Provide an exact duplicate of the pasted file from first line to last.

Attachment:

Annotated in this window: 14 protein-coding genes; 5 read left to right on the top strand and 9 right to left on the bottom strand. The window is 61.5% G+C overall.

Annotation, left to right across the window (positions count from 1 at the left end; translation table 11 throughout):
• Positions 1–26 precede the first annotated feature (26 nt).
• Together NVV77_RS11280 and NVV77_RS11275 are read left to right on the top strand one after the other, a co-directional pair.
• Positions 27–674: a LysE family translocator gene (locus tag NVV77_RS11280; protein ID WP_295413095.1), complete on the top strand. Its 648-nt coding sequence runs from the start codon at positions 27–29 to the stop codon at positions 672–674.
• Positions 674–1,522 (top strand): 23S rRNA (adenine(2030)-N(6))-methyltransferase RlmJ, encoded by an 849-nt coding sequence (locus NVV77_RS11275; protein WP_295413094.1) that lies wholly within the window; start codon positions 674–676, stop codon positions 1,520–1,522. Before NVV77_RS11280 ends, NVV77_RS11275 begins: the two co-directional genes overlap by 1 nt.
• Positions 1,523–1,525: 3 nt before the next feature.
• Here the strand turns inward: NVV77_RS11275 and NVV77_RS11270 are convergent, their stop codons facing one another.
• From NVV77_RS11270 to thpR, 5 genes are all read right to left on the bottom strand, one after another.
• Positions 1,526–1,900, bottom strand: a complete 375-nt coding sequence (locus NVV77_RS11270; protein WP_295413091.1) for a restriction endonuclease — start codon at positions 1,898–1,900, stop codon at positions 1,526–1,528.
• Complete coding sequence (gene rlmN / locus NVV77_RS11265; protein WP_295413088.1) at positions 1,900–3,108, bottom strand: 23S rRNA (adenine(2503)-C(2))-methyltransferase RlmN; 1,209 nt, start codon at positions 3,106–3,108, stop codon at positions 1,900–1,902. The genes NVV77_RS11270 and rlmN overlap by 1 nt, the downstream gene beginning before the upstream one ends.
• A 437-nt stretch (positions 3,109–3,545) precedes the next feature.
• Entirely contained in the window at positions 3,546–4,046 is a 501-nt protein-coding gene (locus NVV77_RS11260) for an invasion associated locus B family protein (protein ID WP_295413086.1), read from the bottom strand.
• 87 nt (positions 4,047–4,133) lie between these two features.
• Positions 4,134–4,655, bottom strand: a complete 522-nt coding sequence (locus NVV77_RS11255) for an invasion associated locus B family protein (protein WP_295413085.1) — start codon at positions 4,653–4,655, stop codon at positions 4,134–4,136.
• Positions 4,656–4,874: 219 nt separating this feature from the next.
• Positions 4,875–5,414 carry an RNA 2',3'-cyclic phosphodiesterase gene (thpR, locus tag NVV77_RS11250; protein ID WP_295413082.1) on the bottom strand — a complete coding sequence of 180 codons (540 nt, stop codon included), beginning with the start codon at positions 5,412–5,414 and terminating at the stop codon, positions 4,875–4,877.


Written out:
Annotated in this window: 14 protein-coding genes; 5 read left to right on the top strand and 9 right to left on the bottom strand. The window is 61.5% G+C overall.

Annotation, left to right across the window (positions count from 1 at the left end; translation table 11 throughout):
• Positions 1–26 precede the first annotated feature (26 nt).
• Together NVV77_RS11280 and NVV77_RS11275 are read left to right on the top strand one after the other, a co-directional pair.
• Positions 27–674: a LysE family translocator gene (locus tag NVV77_RS11280; protein ID WP_295413095.1), complete on the top strand. Its 648-nt coding sequence runs from the start codon at positions 27–29 to the stop codon at positions 672–674.
• Positions 674–1,522 (top strand): 23S rRNA (adenine(2030)-N(6))-methyltransferase RlmJ, encoded by an 849-nt coding sequence (locus NVV77_RS11275; protein WP_295413094.1) that lies wholly within the window; start codon positions 674–676, stop codon positions 1,520–1,522. Before NVV77_RS11280 ends, NVV77_RS11275 begins: the two co-directional genes overlap by 1 nt.
• Positions 1,523–1,525: 3 nt before the next feature.
• Here the strand turns inward: NVV77_RS11275 and NVV77_RS11270 are convergent, their stop codons facing one another.
• From NVV77_RS11270 to thpR, 5 genes are all read right to left on the bottom strand, one after another.
• Positions 1,526–1,900, bottom strand: a complete 375-nt coding sequence (locus NVV77_RS11270; protein WP_295413091.1) for a restriction endonuclease — start codon at positions 1,898–1,900, stop codon at positions 1,526–1,528.
• Complete coding sequence (gene rlmN / locus NVV77_RS11265; protein WP_295413088.1) at positions 1,900–3,108, bottom strand: 23S rRNA (adenine(2503)-C(2))-methyltransferase RlmN; 1,209 nt, start codon at positions 3,106–3,108, stop codon at positions 1,900–1,902. The genes NVV77_RS11270 and rlmN overlap by 1 nt, the downstream gene beginning before the upstream one ends.
• A 437-nt stretch (positions 3,109–3,545) precedes the next feature.
• Entirely contained in the window at positions 3,546–4,046 is a 501-nt protein-coding gene (locus NVV77_RS11260) for an invasion associated locus B family protein (protein ID WP_295413086.1), read from the bottom strand.
• 87 nt (positions 4,047–4,133) lie between these two features.
• Positions 4,134–4,655, bottom strand: a complete 522-nt coding sequence (locus NVV77_RS11255) for an invasion associated locus B family protein (protein WP_295413085.1) — start codon at positions 4,653–4,655, stop codon at positions 4,134–4,136.
• Positions 4,656–4,874: 219 nt separating this feature from the next.
• Positions 4,875–5,414 carry an RNA 2',3'-cyclic phosphodiesterase gene (thpR, locus tag NVV77_RS11250; protein ID WP_295413082.1) on the bottom strand — a complete coding sequence of 180 codons (540 nt, stop codon included), beginning with the start codon at positions 5,412–5,414 and terminating at the stop codon, positions 4,875–4,877.